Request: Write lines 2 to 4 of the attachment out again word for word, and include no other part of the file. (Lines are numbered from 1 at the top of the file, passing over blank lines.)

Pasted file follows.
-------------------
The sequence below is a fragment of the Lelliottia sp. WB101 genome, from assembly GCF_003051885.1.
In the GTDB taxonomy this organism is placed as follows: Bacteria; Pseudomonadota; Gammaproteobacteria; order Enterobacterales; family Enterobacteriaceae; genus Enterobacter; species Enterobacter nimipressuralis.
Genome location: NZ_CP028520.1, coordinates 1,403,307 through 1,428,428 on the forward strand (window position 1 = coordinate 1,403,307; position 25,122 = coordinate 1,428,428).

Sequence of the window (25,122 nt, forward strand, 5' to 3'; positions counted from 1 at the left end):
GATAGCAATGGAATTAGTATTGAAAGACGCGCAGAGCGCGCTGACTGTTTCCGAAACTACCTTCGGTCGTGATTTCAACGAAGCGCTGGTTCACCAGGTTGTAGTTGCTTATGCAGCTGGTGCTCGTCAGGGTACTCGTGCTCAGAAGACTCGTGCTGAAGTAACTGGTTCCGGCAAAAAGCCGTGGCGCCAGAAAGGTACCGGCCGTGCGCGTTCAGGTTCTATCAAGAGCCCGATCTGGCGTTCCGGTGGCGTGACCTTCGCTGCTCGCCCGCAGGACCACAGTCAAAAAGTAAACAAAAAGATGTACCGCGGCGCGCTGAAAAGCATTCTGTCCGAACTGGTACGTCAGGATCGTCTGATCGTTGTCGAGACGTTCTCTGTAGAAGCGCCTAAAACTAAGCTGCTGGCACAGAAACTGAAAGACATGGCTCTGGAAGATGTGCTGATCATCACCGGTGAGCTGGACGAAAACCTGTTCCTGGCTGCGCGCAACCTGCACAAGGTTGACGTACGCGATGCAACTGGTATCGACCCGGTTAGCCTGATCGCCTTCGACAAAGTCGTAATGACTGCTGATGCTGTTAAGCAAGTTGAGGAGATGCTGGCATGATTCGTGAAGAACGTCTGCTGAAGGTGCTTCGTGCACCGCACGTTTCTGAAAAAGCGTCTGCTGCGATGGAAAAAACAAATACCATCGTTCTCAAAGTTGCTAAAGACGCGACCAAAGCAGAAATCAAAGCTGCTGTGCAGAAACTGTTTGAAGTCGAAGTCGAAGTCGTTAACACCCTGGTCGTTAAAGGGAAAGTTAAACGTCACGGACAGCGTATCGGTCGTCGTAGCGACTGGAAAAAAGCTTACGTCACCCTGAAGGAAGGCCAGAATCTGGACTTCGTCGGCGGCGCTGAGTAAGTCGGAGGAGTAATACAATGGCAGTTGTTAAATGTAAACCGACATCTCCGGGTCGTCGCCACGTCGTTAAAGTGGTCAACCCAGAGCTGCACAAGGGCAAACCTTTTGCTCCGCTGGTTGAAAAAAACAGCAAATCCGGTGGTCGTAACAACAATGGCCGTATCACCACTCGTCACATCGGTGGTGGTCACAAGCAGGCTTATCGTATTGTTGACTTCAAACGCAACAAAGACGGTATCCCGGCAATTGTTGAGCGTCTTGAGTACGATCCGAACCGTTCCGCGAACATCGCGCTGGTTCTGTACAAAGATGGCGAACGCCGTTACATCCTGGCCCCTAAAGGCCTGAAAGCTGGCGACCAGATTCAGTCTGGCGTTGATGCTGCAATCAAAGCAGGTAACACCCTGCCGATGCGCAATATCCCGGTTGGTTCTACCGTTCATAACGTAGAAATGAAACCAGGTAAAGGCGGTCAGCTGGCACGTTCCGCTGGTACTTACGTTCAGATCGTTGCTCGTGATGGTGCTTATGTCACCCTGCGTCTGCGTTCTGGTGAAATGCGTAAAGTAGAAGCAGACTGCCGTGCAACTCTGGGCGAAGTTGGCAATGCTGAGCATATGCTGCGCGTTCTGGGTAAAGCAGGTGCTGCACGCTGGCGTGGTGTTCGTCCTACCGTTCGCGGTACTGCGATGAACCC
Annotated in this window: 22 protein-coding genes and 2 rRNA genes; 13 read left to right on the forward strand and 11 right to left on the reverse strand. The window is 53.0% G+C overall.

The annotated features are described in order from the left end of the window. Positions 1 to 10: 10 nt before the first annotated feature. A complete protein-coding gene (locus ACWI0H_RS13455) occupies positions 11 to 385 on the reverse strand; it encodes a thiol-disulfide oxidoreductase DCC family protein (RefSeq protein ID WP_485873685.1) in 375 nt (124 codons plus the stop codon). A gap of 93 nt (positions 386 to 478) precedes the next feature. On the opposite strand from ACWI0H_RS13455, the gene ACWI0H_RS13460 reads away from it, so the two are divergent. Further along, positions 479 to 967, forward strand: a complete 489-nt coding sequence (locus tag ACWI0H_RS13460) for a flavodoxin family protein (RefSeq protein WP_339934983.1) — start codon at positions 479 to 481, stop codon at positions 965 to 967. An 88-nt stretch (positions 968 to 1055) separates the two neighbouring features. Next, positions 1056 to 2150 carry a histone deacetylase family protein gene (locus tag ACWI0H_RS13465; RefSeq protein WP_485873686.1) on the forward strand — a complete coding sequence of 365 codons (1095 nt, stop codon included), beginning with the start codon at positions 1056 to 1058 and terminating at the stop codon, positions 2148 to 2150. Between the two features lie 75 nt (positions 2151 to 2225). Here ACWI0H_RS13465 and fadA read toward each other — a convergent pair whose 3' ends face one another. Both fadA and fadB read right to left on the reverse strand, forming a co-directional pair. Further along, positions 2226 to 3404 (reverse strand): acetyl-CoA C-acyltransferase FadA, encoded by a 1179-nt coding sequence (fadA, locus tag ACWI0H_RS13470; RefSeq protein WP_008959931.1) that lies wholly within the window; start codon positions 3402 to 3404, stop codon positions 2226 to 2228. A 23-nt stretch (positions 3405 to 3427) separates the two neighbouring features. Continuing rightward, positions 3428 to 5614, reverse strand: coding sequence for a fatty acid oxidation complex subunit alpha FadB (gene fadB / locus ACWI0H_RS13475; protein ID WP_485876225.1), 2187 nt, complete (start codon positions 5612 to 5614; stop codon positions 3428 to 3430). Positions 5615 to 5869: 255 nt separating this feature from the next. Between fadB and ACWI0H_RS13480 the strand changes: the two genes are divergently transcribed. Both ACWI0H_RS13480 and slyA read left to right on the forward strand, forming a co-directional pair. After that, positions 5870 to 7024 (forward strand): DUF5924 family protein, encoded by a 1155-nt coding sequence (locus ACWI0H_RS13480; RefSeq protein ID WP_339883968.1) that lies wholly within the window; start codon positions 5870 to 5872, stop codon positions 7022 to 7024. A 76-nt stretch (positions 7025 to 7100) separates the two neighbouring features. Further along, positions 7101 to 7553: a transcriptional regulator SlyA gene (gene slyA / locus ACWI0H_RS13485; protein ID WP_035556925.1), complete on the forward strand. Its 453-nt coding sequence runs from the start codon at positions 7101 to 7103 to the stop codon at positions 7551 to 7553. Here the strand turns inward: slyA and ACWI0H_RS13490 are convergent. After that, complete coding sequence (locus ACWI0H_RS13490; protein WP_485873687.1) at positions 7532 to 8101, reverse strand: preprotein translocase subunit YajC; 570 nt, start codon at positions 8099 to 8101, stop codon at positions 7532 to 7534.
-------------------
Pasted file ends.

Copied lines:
In the GTDB taxonomy this organism is placed as follows: Bacteria; Pseudomonadota; Gammaproteobacteria; order Enterobacterales; family Enterobacteriaceae; genus Enterobacter; species Enterobacter nimipressuralis.
Genome location: NZ_CP028520.1, coordinates 1,403,307 through 1,428,428 on the forward strand (window position 1 = coordinate 1,403,307; position 25,122 = coordinate 1,428,428).

Sequence of the window (25,122 nt, forward strand, 5' to 3'; positions counted from 1 at the left end):